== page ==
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San Antonio Economic Indicators

Economic Indicators

April 22, 2022

Broad measures of the San Antonio economy remained positive in March. The San Antonio Business-Cycle Index grew as the unemployment rate fell. Annualized net job growth over the first quarter was positive, though the pace of growth slowed from 2021’s rate. Mobility continued to increase, house prices climbed to record levels, and office vacancy rates continued to rise.

Business-Cycle Index

The San Antonio Business-Cycle Index—a broad measure of economic activity in the metro— grew at an annualized rate of 6.6 percent in March after rising 7.2 percent in February (Chart 1).

Chart 1

Labor Market

Unemployment Rate Dips

The metro’s unemployment rate fell in March to 3.6 percent, the lowest rate since the start of the pandemic (Chart 2). However, this decline can be attributed to a drop in the labor force, which fell an annualized 3.2 percent in March. In Texas and the U.S., the jobless rates dropped to 4.4 percent and 3.6 percent, respectively. Meanwhile, the labor force grew an annualized 3.5 percent in Texas and 3.1 percent in the U.S.

Chart 2

Recent Job Gains Mostly Positive

San Antonio payrolls expanded an annualized 3.9 percent (10,317 jobs) in the first quarter of the year (Chart 3). Among the major sectors, health and education services (11.0 percent, or 4,366 jobs) led three-month growth, followed closely by leisure and hospitality (8.9 percent, or 2,830 jobs). Industries that posted contractions were government (-2.0 percent, or 868 jobs) and manufacturing (-4.0 percent, or 530 jobs). In March and April 2020 combined, 137,946 jobs were lost in the metro as the pandemic hit. As of February 2022, all jobs had been recovered.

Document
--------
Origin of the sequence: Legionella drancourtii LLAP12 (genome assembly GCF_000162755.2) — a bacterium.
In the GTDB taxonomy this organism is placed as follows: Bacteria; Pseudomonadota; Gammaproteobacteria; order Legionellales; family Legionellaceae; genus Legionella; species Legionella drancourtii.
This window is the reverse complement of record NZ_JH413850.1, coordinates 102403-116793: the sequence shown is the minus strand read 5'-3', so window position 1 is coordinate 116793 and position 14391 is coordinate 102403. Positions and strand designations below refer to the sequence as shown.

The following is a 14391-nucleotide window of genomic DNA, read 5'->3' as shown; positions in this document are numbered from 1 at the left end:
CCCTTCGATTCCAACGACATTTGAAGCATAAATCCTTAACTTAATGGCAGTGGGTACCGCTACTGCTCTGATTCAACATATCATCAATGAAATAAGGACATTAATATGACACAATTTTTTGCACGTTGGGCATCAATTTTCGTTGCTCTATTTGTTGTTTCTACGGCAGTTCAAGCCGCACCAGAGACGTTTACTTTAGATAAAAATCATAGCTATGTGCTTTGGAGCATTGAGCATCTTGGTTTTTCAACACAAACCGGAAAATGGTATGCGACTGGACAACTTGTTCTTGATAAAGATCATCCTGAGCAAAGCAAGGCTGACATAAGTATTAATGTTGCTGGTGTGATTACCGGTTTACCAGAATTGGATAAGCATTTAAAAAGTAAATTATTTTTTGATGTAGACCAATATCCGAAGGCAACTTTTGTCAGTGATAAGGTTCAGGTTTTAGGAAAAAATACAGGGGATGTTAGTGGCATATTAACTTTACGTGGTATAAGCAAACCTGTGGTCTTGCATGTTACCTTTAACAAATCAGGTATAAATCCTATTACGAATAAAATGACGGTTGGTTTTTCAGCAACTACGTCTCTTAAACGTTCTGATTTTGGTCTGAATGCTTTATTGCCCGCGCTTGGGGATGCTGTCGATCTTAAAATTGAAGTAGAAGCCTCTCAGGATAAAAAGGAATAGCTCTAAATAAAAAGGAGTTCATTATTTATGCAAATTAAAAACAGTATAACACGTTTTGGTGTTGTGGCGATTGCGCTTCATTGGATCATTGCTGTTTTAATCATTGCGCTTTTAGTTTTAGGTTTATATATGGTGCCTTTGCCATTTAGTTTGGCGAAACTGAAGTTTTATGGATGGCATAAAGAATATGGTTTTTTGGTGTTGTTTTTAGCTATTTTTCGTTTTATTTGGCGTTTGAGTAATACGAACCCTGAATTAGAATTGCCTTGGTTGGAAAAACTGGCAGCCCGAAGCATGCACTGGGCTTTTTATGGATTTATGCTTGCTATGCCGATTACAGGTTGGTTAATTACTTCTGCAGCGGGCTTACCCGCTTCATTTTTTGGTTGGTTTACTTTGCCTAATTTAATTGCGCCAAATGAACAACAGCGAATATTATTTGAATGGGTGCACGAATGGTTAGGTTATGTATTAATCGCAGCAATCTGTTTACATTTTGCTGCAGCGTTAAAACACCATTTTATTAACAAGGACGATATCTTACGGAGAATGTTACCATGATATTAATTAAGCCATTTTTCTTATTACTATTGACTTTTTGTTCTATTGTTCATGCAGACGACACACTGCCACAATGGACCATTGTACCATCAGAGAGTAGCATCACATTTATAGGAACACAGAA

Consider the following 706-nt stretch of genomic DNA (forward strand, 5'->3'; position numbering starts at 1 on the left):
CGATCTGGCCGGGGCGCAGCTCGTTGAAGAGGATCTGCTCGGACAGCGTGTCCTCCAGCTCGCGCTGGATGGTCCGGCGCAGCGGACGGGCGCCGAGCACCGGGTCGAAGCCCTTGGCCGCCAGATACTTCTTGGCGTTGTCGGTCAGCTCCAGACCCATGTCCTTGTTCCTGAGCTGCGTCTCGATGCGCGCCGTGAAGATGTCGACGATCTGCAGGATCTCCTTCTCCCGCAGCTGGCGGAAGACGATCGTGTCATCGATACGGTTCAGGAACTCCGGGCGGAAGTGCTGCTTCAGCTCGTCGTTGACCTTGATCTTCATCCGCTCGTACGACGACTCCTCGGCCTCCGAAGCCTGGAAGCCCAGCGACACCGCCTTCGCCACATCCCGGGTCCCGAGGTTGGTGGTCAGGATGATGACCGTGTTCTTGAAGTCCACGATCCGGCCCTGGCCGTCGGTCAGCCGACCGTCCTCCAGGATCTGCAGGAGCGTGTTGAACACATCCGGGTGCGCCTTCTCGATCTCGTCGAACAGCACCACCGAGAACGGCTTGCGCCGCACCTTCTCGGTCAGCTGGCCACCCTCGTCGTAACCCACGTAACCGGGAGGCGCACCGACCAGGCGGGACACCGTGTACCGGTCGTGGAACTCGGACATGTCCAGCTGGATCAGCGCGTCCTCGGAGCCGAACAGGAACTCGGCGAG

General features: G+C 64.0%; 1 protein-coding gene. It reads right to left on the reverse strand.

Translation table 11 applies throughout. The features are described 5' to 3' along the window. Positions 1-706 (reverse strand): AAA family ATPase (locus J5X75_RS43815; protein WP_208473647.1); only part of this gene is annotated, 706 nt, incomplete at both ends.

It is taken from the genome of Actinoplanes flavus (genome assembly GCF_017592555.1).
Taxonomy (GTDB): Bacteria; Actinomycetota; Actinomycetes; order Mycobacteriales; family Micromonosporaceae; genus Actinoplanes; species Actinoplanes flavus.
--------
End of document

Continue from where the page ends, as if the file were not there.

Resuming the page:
Chart 3

Mobility

San Antonio mobility has increased significantly after falling toward the end of 2021. While it was down as much as 15.0 percent compared with January 2020 levels, activity has increased 11.3 percentage points over the past four months to -3.7 percent as COVID-19’s omicron cases eased (Chart 4). This level is slightly below the Texas and U.S. levels of -3.0 and -3.4 percent, respectively.

Chart 4

Real Estate

Home Prices Continue to Soar

San Antonio’s home prices continued to reach record highs in the first quarter, according to data from CoreLogic’s Home Price Index (Chart 5). Over the past 12 months, prices have increased 18.3 percent. While less than Texas’ rate of 21.2 percent and the nation’s rate of 20.0 percent, this still puts San Antonio’s home price appreciation well above its 10-year average of 9.0 percent. According to data from the Multiple Listing Service, median home prices in San Antonio stood at $322,547 as of March 2022.

Chart 5

Office Vacancy Rates Continue to Climb

San Antonio office vacancy rates continued to rise in the first quarter. While net absorption increased by 132,122 square feet, vacancy rates climbed to 17.8 percent, according to data from CBRE Research (Chart 6).

Chart 6

NOTE: Data may not match previously published numbers due to revisions.

About San Antonio Economic Indicators

Questions can be addressed to James Lee at James.Lee@dal.frb.org. San Antonio Economic Indicators is published every month during the week after state and metro employment data are released.